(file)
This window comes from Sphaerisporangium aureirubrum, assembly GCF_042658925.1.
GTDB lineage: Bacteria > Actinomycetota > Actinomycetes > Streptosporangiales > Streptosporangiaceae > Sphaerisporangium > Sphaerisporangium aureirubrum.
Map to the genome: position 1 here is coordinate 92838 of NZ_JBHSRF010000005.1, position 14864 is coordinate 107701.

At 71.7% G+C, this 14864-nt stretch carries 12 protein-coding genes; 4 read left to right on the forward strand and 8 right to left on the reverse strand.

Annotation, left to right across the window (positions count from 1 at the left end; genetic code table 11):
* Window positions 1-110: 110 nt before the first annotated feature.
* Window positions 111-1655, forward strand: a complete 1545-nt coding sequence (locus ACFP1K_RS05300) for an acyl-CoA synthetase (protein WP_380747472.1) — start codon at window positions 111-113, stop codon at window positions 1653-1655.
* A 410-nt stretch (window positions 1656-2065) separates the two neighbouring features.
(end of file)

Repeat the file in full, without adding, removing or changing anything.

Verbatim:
This window comes from Sphaerisporangium aureirubrum, assembly GCF_042658925.1.
GTDB lineage: Bacteria > Actinomycetota > Actinomycetes > Streptosporangiales > Streptosporangiaceae > Sphaerisporangium > Sphaerisporangium aureirubrum.
Map to the genome: position 1 here is coordinate 92838 of NZ_JBHSRF010000005.1, position 14864 is coordinate 107701.

At 71.7% G+C, this 14864-nt stretch carries 12 protein-coding genes; 4 read left to right on the forward strand and 8 right to left on the reverse strand.

Annotation, left to right across the window (positions count from 1 at the left end; genetic code table 11):
* Window positions 1-110: 110 nt before the first annotated feature.
* Window positions 111-1655, forward strand: a complete 1545-nt coding sequence (locus ACFP1K_RS05300) for an acyl-CoA synthetase (protein WP_380747472.1) — start codon at window positions 111-113, stop codon at window positions 1653-1655.
* A 410-nt stretch (window positions 1656-2065) separates the two neighbouring features.